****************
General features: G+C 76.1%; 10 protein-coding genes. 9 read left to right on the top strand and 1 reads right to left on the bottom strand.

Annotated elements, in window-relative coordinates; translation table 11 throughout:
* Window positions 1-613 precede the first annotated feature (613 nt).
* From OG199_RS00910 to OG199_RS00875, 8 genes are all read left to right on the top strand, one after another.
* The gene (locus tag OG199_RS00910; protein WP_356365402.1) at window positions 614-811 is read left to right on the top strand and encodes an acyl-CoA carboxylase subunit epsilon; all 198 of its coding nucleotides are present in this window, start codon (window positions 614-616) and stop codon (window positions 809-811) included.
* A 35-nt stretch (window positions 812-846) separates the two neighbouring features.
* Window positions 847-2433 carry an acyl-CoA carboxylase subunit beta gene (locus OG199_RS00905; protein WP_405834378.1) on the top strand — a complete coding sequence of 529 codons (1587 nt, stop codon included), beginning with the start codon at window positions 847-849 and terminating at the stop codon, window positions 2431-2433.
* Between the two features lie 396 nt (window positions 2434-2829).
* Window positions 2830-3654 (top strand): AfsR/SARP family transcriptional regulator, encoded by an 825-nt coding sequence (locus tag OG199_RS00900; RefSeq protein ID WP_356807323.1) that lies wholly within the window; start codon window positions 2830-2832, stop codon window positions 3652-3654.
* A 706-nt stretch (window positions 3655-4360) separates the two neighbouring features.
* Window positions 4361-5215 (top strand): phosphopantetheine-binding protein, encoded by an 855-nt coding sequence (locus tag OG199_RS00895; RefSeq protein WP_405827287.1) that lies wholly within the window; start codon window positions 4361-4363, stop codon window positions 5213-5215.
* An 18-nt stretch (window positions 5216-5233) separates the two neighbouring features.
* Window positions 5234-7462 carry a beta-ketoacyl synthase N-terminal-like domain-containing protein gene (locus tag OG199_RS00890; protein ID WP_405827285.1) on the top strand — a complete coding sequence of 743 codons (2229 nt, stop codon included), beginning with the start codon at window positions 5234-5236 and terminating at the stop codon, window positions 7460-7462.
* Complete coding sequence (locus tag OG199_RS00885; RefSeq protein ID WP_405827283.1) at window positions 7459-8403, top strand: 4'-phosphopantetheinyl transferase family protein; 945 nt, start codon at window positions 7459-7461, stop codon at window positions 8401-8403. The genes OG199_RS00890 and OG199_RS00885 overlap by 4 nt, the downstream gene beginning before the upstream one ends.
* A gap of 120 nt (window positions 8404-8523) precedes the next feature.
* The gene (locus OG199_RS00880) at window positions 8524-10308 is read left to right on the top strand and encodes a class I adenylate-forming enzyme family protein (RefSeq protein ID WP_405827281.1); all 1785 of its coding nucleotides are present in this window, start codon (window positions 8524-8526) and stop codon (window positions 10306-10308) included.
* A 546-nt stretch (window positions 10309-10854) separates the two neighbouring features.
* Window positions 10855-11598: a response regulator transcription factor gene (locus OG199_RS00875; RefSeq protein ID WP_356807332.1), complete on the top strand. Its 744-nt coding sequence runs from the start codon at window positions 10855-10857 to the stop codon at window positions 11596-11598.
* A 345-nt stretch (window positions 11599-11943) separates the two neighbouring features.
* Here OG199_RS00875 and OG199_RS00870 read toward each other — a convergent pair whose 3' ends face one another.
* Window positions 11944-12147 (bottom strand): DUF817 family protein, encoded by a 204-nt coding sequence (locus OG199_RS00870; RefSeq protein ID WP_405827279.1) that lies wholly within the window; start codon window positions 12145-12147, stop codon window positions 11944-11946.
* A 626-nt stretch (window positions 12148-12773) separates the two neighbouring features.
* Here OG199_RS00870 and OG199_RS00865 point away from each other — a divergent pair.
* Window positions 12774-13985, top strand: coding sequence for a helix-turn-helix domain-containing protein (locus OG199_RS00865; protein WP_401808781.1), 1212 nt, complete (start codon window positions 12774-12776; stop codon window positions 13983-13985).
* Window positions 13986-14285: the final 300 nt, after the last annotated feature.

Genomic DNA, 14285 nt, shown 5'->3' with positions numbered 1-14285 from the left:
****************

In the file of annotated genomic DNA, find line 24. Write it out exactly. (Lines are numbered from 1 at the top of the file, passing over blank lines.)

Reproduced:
* Window positions 12774-13985, top strand: coding sequence for a helix-turn-helix domain-containing protein (locus OG199_RS00865; protein WP_401808781.1), 1212 nt, complete (start codon window positions 12774-12776; stop codon window positions 13983-13985).